India and Japan offer land and funding to lure factories out of China
Political posturing between China and the U.S. has flared again recently, as members of the Trump administration seek to hold China “accountable” for covering up the initial coronavirus outbreak. Amid the rhetoric, a trade war-era threat to pull U.S. manufacturing out of China has reignited.
According to a report by Reuters, taking U.S. manufacturing out of China is receiving a “whole of government push.” Last month, White House economic advisor Larry Kudlow advocated “paying the moving costs” of firms that want to leave and return to the U.S.
Closer to China, however, Japan and India have already introduced policies to help manufacturers get out of the Middle Kingdom.
India, with a population roughly the size of China’s but less than half the average income, has long been tipped to replace China as the world’s workhouse. That hasn’t happened yet. Investors have been put off, in part, by India’s slow process for acquiring land, which at times requires manufacturers to negotiate with multiple small plot owners.
According to Bloomberg, India is seeking to ease that process by setting aside a land bank roughly twice the size of Luxembourg for manufacturers to use. Prime Minister Narendra Modi’s government has reportedly also reached out to over 1,000 U.S. companies to see what sort of amenities would make India a viable alternative to China.
At the same time, India has amended its laws on foreign direct investment (FDI) in a way that would limit Chinese access to the country. Under the new rules, introduced mid-April, investors from any country that shares a land border with India must first seek government approval.
In a note announcing the change, the Ministry of Commerce said the policy was designed to curb “opportunistic takeovers/acquisitions of Indian companies due to the current COVID-19 pandemic.” Among the countries implicated by the policy, China is by far the largest source of FDI.
Between 2000 and 2019, China’s investment in India totalled $2.3 billion, according to data from India’s Ministry of Commerce (MOC). Reported FDI from India’s six other land-border neighbors in the same period was $14.74 million.
China’s embassy in New Delhi claims China has invested a cumulative $8 billion in India. (That figure is closer to the total from China, Hong Kong and Taiwan combined over the same period: $6.9 billion, according to India’s MOC.) In a statement denouncing the new restrictions as a violation of World Trade Organization standards, the Chinese embassy in New Delhi said the “impact of the policy on Chinese investors is clear.”
Japan has been more explicit in pledging support for domestic companies leaving China. In April, Tokyo launched a $2.2 billion initiative to fund manufacturers that want to move out; the bulk of the funding is available only to companies that return to Japan.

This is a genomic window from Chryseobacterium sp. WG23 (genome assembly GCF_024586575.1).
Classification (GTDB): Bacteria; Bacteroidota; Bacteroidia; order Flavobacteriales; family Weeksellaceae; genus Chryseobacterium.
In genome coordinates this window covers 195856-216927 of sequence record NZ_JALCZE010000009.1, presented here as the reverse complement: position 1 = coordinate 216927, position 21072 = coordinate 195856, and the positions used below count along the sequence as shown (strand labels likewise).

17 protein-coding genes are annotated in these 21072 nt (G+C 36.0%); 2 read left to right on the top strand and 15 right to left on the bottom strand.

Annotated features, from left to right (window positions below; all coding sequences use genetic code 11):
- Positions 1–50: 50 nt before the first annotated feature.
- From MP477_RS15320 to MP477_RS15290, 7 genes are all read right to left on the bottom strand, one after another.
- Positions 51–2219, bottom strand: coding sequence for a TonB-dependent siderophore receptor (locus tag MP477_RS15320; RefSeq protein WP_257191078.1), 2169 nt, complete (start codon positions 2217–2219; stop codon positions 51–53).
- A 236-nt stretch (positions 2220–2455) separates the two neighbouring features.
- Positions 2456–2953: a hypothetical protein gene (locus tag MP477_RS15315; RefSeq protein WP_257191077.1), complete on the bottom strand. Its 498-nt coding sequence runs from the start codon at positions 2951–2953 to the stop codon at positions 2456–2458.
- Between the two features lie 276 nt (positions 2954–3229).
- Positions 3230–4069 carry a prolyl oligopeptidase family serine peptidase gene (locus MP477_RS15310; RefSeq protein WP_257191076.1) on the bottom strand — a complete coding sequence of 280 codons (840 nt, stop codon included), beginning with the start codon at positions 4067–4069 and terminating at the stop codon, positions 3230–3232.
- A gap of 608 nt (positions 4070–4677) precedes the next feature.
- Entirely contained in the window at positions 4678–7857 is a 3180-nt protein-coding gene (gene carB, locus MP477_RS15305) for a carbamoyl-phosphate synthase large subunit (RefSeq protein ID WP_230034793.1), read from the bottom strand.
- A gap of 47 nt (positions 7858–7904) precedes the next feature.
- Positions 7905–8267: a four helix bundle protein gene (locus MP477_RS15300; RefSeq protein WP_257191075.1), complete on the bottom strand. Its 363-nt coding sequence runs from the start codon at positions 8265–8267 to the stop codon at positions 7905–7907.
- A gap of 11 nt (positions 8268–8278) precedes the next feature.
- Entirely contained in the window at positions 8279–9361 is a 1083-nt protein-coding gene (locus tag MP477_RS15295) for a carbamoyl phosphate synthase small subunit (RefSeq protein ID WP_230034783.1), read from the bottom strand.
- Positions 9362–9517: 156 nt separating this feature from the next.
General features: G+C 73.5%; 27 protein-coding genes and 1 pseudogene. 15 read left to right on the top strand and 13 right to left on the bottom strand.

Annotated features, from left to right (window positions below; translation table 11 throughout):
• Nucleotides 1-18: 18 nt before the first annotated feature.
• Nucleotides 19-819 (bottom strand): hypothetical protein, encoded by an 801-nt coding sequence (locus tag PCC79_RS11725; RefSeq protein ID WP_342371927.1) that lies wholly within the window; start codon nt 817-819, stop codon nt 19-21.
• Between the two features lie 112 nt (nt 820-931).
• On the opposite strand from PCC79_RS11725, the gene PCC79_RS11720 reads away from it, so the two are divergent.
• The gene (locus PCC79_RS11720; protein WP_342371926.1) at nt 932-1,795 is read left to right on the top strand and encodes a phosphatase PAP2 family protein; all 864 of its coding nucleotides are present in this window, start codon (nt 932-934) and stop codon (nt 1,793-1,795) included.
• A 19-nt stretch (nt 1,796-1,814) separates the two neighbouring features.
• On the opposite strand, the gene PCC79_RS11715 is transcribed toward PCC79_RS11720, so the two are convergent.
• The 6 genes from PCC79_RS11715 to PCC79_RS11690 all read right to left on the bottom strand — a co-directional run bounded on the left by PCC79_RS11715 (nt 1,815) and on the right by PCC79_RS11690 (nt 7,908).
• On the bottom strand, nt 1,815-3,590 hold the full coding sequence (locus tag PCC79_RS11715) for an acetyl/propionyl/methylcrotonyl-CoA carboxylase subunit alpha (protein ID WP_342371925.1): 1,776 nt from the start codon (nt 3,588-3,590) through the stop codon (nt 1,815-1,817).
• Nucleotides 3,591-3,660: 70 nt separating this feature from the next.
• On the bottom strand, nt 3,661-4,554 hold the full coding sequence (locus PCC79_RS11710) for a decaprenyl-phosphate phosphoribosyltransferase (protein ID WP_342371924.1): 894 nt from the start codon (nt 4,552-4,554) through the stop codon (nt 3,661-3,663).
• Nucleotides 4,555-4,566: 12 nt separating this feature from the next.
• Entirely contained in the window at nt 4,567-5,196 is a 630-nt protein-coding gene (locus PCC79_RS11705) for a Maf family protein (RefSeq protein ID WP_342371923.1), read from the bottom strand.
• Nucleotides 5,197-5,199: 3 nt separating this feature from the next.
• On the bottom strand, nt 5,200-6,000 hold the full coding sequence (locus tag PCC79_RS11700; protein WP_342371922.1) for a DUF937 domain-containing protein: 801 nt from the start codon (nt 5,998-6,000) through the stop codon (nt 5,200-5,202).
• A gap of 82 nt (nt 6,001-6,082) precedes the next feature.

“Products that depend on one country and have high added value will be returned to Japan as production bases,” Prime Minister Abe Shinzo said during a governmental meeting of the Council on Investments for the Future in March. “Even if the products do not depend on one nation, and do not have high added value, the manufacturing will be diversified to ASEAN.”
As of April 21, however, only one company had applied for a subsidy from the $2.2 billion scheme. Iris Ohyama, a consumer product manufacturer, wants to open a new mask-making facility in Japan and has applied for relocation funding to do so.
Iris currently manufactures masks at facilities in two Chinese provinces and sources raw material from China. The new factory will make the material from scratch in Japan, but it’s unclear whether its current facilities in China will close.
Makers of personal protective equipment (PPE), such as face masks, are among the companies arguably most likely to leave China. Renaud Anjoran, president of advisory firm China Manufacturing Consultants, says the world “has been horrified at seeing how we depend on China for PPE” and expects Western governments will enact legislation to repatriate the process.
The pandemic proved quickly how easily items like surgical masks could be made at home—either literally, in home workshops, or domestically, as a nation.
Manufacturing surgical masks for export in China, Anjoran says, was never a smart move anyway. The procedure “is not very labor intensive and shipping the raw products is cheaper than shipping the finished products.”
Convincing makers of more sophisticated equipment to leave China, however, might prove more of a challenge.
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